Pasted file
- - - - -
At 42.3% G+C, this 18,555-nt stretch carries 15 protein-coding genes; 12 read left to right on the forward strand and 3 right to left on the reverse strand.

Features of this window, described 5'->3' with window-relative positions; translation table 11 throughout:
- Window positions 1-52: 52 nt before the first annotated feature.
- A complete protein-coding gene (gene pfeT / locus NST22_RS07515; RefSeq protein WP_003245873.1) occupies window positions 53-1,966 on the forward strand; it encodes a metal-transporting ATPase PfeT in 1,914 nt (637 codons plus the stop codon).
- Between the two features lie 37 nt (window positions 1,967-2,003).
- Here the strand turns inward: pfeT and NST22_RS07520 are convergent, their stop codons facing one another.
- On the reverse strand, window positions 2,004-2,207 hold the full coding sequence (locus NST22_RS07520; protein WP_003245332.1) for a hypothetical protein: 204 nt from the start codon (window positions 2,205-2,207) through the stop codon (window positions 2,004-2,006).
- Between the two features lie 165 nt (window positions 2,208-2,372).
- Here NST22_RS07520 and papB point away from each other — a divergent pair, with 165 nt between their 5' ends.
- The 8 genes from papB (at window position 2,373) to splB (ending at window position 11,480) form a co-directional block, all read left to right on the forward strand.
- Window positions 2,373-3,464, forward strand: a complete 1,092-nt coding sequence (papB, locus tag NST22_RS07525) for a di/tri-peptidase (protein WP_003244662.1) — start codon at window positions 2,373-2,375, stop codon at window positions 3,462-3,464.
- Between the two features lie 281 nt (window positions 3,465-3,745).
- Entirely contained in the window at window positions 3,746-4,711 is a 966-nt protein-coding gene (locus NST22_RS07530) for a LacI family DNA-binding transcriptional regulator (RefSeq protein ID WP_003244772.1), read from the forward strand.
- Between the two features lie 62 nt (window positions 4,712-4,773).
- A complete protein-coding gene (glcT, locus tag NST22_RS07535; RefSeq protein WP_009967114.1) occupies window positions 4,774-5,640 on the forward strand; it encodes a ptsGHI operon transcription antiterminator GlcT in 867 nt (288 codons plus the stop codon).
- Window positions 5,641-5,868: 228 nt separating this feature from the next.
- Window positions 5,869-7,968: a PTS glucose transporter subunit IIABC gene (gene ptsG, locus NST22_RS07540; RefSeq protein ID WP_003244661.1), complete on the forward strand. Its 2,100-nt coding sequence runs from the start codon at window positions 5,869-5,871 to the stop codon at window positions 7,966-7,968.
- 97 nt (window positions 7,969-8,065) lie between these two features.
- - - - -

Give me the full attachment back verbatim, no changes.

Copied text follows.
At 42.3% G+C, this 18,555-nt stretch carries 15 protein-coding genes; 12 read left to right on the forward strand and 3 right to left on the reverse strand.

Features of this window, described 5'->3' with window-relative positions; translation table 11 throughout:
- Window positions 1-52: 52 nt before the first annotated feature.
- A complete protein-coding gene (gene pfeT / locus NST22_RS07515; RefSeq protein WP_003245873.1) occupies window positions 53-1,966 on the forward strand; it encodes a metal-transporting ATPase PfeT in 1,914 nt (637 codons plus the stop codon).
- Between the two features lie 37 nt (window positions 1,967-2,003).
- Here the strand turns inward: pfeT and NST22_RS07520 are convergent, their stop codons facing one another.
- On the reverse strand, window positions 2,004-2,207 hold the full coding sequence (locus NST22_RS07520; protein WP_003245332.1) for a hypothetical protein: 204 nt from the start codon (window positions 2,205-2,207) through the stop codon (window positions 2,004-2,006).
- Between the two features lie 165 nt (window positions 2,208-2,372).
- Here NST22_RS07520 and papB point away from each other — a divergent pair, with 165 nt between their 5' ends.
- The 8 genes from papB (at window position 2,373) to splB (ending at window position 11,480) form a co-directional block, all read left to right on the forward strand.
- Window positions 2,373-3,464, forward strand: a complete 1,092-nt coding sequence (papB, locus tag NST22_RS07525) for a di/tri-peptidase (protein WP_003244662.1) — start codon at window positions 2,373-2,375, stop codon at window positions 3,462-3,464.
- Between the two features lie 281 nt (window positions 3,465-3,745).
- Entirely contained in the window at window positions 3,746-4,711 is a 966-nt protein-coding gene (locus NST22_RS07530) for a LacI family DNA-binding transcriptional regulator (RefSeq protein ID WP_003244772.1), read from the forward strand.
- Between the two features lie 62 nt (window positions 4,712-4,773).
- A complete protein-coding gene (glcT, locus tag NST22_RS07535; RefSeq protein WP_009967114.1) occupies window positions 4,774-5,640 on the forward strand; it encodes a ptsGHI operon transcription antiterminator GlcT in 867 nt (288 codons plus the stop codon).
- Window positions 5,641-5,868: 228 nt separating this feature from the next.
- Window positions 5,869-7,968: a PTS glucose transporter subunit IIABC gene (gene ptsG, locus NST22_RS07540; RefSeq protein ID WP_003244661.1), complete on the forward strand. Its 2,100-nt coding sequence runs from the start codon at window positions 5,869-5,871 to the stop codon at window positions 7,966-7,968.
- 97 nt (window positions 7,969-8,065) lie between these two features.